In February we reported how Asia Pulp & Paper (APP) had stopped all deforestation in its suppliers’ concessions and committed to protect all remaining areas of rainforest in its global supply chain.
However, there is another pulp and paper company in Indonesia that is now the leading driver of deforestation in the sector: APRIL.
Asia Pacific Resources International Holdings Limited, or APRIL, is Indonesia’s second largest pulp and paper producer. Its website boasts: "Go to a supermarket, stationery store, bookstore or many other types of consumer outlets in dozens of countries and the chances are you will happen to come across an item made from an APRIL product."
APRIL’s record when it comes to conservation is dismal, however. It has decimated Sumatra’s rainforests including tiger habitat, antagonised local communities and failed to meet its public targets to become 100% dependant on plantation fibre.
The company issued a self-indulgent declaration of sustainability on its website following the APP announcement that, in part, reads:
"We are not about deforestation … The term deforestation is regularly used by critics to characterise our operations in Indonesia. It is an emotive word that makes good headlines but does not reflect the facts."
Okay, so let’s look at some of the facts then.
Recent government data reveals that an incredible 60% of fibre supply to APRIL's Riau Andalan Pulp & Paper (RAPP) pulp mill in Indonesia is rainforest wood. In 2012, APRIL planned to feed its Sumatran pulp mill by trashing another 60,000 hectares of rainforest – an area nearly the size of Singapore.
Despite there being little that is sustainable about APRIL’s operations, it is extraordinary that the company continues to be a member of the "world’s foremost business association dedicated to sustainable development", the World Business Council for Sustainable Development (WBCSD).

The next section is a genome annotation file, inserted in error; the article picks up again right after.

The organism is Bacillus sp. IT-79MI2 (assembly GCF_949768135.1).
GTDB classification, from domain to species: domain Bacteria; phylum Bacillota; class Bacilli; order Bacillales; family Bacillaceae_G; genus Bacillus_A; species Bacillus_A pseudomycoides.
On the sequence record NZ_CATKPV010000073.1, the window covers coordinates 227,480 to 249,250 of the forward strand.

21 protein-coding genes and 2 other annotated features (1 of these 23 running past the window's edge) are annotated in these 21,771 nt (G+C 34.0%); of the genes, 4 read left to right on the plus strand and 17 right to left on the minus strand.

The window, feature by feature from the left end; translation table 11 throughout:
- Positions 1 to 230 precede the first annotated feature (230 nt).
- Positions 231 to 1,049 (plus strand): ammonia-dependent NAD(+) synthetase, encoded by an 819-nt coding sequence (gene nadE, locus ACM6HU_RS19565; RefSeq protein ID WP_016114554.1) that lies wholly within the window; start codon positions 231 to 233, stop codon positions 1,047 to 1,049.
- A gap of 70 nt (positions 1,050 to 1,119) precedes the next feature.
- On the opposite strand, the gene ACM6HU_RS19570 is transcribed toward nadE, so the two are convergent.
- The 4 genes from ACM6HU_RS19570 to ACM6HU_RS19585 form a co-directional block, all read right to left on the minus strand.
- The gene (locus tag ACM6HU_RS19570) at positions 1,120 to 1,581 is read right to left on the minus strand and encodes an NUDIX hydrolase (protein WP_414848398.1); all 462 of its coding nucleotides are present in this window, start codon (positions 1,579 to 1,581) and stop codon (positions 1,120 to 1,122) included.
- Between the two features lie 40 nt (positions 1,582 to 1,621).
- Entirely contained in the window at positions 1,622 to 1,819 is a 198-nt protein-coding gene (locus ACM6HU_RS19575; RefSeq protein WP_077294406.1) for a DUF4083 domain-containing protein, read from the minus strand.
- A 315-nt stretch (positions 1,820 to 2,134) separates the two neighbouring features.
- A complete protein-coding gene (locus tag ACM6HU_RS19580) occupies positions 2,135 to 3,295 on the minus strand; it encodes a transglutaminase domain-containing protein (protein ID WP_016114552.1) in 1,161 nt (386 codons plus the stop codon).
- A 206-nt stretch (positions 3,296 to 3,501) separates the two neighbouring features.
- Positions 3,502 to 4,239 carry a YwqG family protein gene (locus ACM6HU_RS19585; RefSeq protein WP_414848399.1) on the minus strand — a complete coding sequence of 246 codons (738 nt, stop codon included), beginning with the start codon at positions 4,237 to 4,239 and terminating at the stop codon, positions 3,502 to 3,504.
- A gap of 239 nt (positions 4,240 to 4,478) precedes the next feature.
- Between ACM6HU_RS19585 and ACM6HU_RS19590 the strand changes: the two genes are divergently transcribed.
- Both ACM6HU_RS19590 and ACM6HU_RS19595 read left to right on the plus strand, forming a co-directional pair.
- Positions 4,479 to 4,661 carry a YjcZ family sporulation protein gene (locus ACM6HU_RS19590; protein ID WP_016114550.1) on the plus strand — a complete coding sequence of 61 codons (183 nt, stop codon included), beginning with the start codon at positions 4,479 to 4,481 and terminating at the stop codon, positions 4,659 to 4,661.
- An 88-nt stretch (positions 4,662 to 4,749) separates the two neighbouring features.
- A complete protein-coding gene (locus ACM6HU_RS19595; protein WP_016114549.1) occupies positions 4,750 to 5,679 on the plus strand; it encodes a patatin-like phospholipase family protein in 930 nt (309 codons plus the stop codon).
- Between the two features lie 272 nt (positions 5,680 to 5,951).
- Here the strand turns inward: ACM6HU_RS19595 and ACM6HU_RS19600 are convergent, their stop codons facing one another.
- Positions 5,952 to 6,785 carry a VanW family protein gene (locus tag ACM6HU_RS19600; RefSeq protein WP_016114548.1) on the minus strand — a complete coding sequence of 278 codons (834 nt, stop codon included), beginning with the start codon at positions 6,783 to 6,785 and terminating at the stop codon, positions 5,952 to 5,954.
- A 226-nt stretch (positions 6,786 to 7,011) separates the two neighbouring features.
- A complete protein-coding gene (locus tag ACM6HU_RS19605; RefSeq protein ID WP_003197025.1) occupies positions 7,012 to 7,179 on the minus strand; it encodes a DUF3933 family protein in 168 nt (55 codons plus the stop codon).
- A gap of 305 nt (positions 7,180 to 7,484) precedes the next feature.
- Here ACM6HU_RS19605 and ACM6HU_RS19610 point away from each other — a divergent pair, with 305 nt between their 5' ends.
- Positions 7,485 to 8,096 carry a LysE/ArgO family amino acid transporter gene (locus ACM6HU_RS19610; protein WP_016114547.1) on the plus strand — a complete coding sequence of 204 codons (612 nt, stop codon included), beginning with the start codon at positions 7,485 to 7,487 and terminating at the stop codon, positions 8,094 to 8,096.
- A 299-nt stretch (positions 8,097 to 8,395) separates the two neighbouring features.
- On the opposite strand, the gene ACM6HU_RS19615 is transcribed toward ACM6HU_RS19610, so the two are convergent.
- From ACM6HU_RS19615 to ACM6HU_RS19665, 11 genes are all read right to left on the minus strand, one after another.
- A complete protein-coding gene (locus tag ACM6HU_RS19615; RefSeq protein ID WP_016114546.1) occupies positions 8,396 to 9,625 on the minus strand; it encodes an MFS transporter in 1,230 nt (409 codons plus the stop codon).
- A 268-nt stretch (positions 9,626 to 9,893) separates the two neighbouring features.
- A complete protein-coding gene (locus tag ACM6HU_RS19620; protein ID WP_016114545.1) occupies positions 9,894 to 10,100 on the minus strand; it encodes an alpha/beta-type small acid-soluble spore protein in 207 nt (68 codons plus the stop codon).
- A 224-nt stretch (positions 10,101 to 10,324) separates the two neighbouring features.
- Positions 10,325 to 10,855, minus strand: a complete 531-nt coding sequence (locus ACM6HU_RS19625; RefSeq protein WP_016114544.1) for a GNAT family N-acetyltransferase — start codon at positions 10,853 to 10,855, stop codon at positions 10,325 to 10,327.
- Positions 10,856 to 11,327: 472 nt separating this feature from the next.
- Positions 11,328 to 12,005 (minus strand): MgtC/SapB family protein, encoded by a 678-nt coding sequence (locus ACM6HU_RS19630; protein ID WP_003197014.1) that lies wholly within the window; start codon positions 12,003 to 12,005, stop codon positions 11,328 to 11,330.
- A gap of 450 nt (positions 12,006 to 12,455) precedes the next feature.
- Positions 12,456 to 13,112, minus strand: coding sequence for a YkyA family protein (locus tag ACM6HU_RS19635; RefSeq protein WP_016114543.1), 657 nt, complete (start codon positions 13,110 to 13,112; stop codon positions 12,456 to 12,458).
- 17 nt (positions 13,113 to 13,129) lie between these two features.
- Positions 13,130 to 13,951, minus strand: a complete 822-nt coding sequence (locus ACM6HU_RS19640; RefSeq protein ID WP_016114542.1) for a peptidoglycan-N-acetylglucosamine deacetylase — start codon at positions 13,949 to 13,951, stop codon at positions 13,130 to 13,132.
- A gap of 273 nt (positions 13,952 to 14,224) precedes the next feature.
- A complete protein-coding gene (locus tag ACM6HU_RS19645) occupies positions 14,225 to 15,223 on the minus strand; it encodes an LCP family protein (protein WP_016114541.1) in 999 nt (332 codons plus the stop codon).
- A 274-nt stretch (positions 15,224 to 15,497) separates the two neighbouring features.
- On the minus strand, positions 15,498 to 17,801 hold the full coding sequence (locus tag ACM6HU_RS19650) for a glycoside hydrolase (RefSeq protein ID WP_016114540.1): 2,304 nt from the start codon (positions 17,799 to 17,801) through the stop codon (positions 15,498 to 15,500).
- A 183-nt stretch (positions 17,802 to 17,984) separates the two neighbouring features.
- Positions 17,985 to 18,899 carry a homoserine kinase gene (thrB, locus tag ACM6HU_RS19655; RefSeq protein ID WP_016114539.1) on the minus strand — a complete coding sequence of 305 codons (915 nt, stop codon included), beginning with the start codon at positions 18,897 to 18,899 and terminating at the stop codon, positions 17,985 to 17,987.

On joining the WBSCD a few years ago, APRIL’s chief executive claimed to "design plantations to protect High Conservation Value Forests (HCVFs) and offer a solution to Indonesia’s deforestation". The council celebrated APRIL’s commitment to the WBCSD and stated that the company had "emerged as an industry leader, locally and internationally".
The reality shows, however, that APRIL is now the leading driver of deforestation for pulp in Indonesia. Deforestation maps, shown below, and sent by Greenpeace SouthEast Asia together with a letter to APRIL customers in recent days, show areas where the company has recently trashed many thousands of hectares of peatland forests – vital habitat for critically-endangered Sumatran tigers.
APRIL is now the leading driver of deforestation for pulp in Indonesia.
APRIL’s membership of the WBSCD Forestry Solutions Group makes a mockery of the group's aims "to protect and conserve primary and high conservation value forests…. to strengthen consumer and stakeholder confidence in the forest sector".
Greenpeace International has therefore written to the WBCSD, asking for immediate action to suspend APRIL’s membership until it cleans up its act.
APP has committed to end its involvement in deforestation, but APRIL has decided to carry on regardless. Its failure to change course continues to damage the reputation of the Indonesian pulp and paper industry in the international market place.
It reminds me of a book one of my colleagues recently mentioned to me, Dr Seuss’ children’s tale The Lorax, that told the tale of the greedy industrialist that kept on cutting down the trees until the last one falls, and then his business fell apart. He failed to listen to the warning signs.
What is it going to take to shift APRIL? A wise businessman that runs such a company would listen to the warnings.
Click here for a PDF of the map showing the deforestation.
Bustar Maitar, Head of Indonesia Forest Campaign, Greenpeace SouthEast Asia